Is It Hot in Here Or Is It Just Menopause?
I am...gettin' so hot...
Have you (or has your partner) been ’ a tropical heat wave--even though you haven’t traveled anywhere lately? Do you find mood, libido, and concentration have gotten a little unstable? You or your sweetheart might be sliding into perimenopause--or may be already well into “the change of life.” Yes, life has many changes, but none quite like this. Let’s explore some midlife ---changes with an eye to helping you navigate them. From the beginnings of perimenopause ' you get to the other side, menopause can definitely alter what to expect sexually, so let’s talk about rolling with it and how sometimes, "the change" changes your sex life for the better!
Menopause refers specifically to the (usually) gradual cessation of menstrual periods, so anyone with a uterus and who has experienced periods will experience it. We often think of menopause as a midlife event that happens around or a little after 50 years of age—but the hormonal changes that finally end menstrual periods can take several years, and that’s the part called perimenopause. Periods continue during this time (though they may become more infrequent), but for many, this is the part of menopause when they begin to notice the hot flashes, libido changes, and other shifts that tell them menopause is on the horizon.
For many, this time of life opens up new opportunities and may even come as a relief. Plenty of people who have struggled with birth control side effects or worries about unwanted pregnancy can breathe a sigh of relief when menopause takes that option off their plates. Generally, it’s recommended that contraception continue for a year after the last period, so don’t ditch the condoms when you get a hot flash for the first time. In fact, maybe don’t ditch them at all, since STI risk will still be something to think about.
For some, libido fluctuates, genital sensation changes, orgasm may be harder to achieve. This is a time of life when many people get even friendlier with strong vibrators! It might also be a time when bodily changes make it more advisable than ever to be frank about what you need to get in the mood, and in bed. More sensuous arousal play, slower sex in general, a vibrator on the clitoris? Sounds like a terrific way to spend the afternoon to us! And if lubricant hasn’t already been part of your life, we bet you will discover its charms once you hit menopause, or if you have a hot-’ partner in your bed.
Some menopause-surfers will find they have a lot to deal with as far as these mid-life changes are concerned; for others, the many potential effects of menopause will be mild. This is a very good time to up your game when it comes to exercise—especially moving in ways that are good for your core. Walk, take the stairs, dance—all of these are wise moves to make, since a sedentary life might make these libido and other changes hit harder. And talk to your doc about all this! If they dismiss your experience and concerns, start looking for another doctor who’s sex-positive and menopause-savvy.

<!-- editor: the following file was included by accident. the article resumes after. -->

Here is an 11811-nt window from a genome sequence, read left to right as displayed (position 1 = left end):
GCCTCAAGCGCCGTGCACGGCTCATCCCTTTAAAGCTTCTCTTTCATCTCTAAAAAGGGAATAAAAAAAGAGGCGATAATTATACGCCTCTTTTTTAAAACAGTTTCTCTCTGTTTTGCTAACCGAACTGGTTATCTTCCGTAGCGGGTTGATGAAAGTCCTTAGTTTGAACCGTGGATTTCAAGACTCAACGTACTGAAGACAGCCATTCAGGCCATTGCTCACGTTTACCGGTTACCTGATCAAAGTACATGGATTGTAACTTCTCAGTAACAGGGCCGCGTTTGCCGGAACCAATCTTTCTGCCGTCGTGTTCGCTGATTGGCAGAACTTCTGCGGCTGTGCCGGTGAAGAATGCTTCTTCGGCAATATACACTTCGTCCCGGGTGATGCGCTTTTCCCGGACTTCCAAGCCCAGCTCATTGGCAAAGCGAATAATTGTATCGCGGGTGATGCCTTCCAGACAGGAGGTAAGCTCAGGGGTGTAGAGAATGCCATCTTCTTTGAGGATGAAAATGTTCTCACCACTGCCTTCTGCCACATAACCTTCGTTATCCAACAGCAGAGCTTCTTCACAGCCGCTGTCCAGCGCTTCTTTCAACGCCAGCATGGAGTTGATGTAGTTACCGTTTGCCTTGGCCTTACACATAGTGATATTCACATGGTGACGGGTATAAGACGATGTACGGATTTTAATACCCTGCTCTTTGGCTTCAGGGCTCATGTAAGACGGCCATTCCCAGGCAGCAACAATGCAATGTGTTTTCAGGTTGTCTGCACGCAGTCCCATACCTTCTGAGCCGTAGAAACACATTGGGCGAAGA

After that last period is in the rear-view mirror, hormones are likely to stabilize some, and these effects may not continue. After you’ve had a few years of power surges (er, hot flashes), this post-menopausal time may see you really feeling in your power. Without much estrogen, though, genital changes can continue, including a vagina that does not lubricate as much and whose inner mucosal skin may be more sensitive and in need of moisture to prevent friction and damage. Grab the lube, take it slow, learn to enjoy sex with your new body, enjoy the ride—and explore yourself with or without a partner, since staying erotically active helps with these effects. Read all of the wonderful Joan Price’s inspirational books, and again, make sure you can communicate about your needs and experience to any partners you may have. And your doctor too!
Some menopausal folks will choose hormone replacement therapy (HRT), which can minimize the effects of many of these changes. Speak to your doctor about whether hormones are the right choice for you. Some will avoid them for health reasons, others prefer to age “au naturel,” and still others swear by them. Hormones are not only available as a pill to swallow—you can also find intravaginal HRT methods, including rings and creams.
Menopause—and its lead-up and aftermath—can shift how you experience your body and sex. But for many, this is a gift. Needing to slow down, be more clear about needs and wants, and respect your body’s messages can literally lead to better sex! As our recent Conversations with Carol guest Tracey Cox puts it (this is the title of her terrific new book), “great sex starts at 50”—or whenever midlife changes open the door to new awareness of your intimate and sexual needs.